Steven Culbertson of Lakeport, CA took his own life as well as the life of a family of four when he ran a red light in his Mini Cooper at 100 MPH over the Thanksgiving weekend near Novato, CA.
Culbertson, who was not wearing a helmet, struck a Honda stopped at the light before smashing into a minivan where Lakeville Highway crosses Highway 37 in Sonoma County. The occupants of the minivan -- John Maloney, his wife Susan, and their children Aiden (age 8) and Grace (age 5) -- were declared dead at the scene.
If motorists want the right to use the road, they should follow the rules of the road. National Highway Traffic Safety Administration surveys show that motorists obey the law at about the same rate that cyclists do. Red light running by motoristsseems to be on the rise. Motorists roll through stop signs and fail to yield the right of way as blatantly as anybody else.
Murph also weighs in on the MINI Cooper wreck as the City of Brotherly Love ponders confiscating brakeless bikes and wonders why vehicles capable of breaking the speed law in the entire nation are even allowed on the public roads? How often are cars confiscated because of a broken headlight or missing bumper? Dan Connelly left a comment reminding us that California law already mandates speed limits on electric motor bicycles.
IMPORTANT: Please post comments for this article at the new CYCLELICIOUS 2.0 version of this page.
Wow, what an insane and totally avoidable tragedy. I don't get the mentality that allows people to ignore basic traffic laws that are there to ensure our safety. This guy murdered four people with his car and for what? The story scares the heck out of me because I am (and you are too) a family of four.
In the late 1970s a loose cannon kid who lived in my neighborhood took out himself, his girlfriend and most of a family of five, running a stop sign at 80+ mph on his way to his grandfather's funeral.
A product of divorce, this young man had been adopted by those grandparents after neither of his parents could be bothered to care for him. He descended into drugs and had become basically subhuman by the time he died. Seriously, he could no longer form coherent sentences much of the time, because he was high on whatever he could get his hands on. But he could drive!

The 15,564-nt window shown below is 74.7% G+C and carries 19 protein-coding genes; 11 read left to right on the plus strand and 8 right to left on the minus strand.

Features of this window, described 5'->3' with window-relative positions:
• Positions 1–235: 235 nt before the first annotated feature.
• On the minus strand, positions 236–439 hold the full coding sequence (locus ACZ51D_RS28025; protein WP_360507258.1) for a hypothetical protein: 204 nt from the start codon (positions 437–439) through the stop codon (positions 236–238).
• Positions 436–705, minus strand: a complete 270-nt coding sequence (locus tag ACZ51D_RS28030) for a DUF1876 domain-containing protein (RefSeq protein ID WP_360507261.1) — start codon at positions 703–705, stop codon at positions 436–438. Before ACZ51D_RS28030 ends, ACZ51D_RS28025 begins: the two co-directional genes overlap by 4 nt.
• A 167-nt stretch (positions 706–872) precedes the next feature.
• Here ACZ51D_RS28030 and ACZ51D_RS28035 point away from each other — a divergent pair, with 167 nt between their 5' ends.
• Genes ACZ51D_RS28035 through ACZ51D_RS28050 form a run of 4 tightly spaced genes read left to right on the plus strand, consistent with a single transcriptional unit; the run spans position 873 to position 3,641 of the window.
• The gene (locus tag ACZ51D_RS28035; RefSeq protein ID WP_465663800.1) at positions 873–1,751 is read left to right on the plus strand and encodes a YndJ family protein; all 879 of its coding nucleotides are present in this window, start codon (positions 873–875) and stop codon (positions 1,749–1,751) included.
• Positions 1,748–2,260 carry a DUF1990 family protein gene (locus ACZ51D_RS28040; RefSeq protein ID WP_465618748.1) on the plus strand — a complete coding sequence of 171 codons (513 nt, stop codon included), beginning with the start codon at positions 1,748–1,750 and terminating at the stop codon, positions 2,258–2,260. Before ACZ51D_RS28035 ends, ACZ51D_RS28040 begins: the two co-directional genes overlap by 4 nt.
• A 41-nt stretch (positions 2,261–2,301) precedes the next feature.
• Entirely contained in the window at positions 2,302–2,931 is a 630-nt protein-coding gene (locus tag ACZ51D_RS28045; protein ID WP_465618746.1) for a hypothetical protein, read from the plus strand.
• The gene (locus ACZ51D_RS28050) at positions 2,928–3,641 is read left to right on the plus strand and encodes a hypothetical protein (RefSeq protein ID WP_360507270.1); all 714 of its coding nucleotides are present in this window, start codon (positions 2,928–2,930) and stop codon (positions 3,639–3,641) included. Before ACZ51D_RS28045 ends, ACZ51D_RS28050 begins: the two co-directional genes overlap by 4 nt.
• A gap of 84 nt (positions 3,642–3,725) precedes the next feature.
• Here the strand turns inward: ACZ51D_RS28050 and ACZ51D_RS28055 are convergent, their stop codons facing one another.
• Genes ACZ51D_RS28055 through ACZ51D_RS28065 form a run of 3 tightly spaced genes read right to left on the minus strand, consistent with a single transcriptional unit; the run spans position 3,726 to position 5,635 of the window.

@Spirit, I appreciate what you write, but note that myself and most of the commenters here also own autos. The divisiveness arises from numerous people who claim bikes are a menace in need of more regulation just like cars and drivers, but they fail to realize the reason licensing and vehicle regulation came up in the first place -- because even a small car like the MINI Cooper can wreak significant damage in the hands of a careless individual like the late Mr Culbertson.
I once had a mother with her daughter in her front seat (and not in a car seat I might add) yell at me on West Cliff to get my bike on the sidewalk where I belonged. I almost crashed because I was laughing at her too hard.
As a bike commuter for decades (since 1979) and a motorist when that's more efficient, I refer to cars and trucks as sensory deprivation tanks and acknowledge how my own perceptiveness and sensitivity can erode if I fall into the flow of only motor travel for too long. It is insidious. If you've never used a bike for transportation, think how alien and intrusive it seems.
Criminally negligent and homicidal driving is another order of magnitude beyond mere carelessness, of course. And there are motorist zealots who take pride in intimidating cyclists. Cyclists are hardly equipped to return that aggression in kind. So sometimes we get a little shrill and dramatic.
...just to add to this unfortunate story, it was revealed that thieves broke into the deceased family's house in the early morning hours of tuesday night, ransacking the house & stealing numerous items including a nissan 350gt...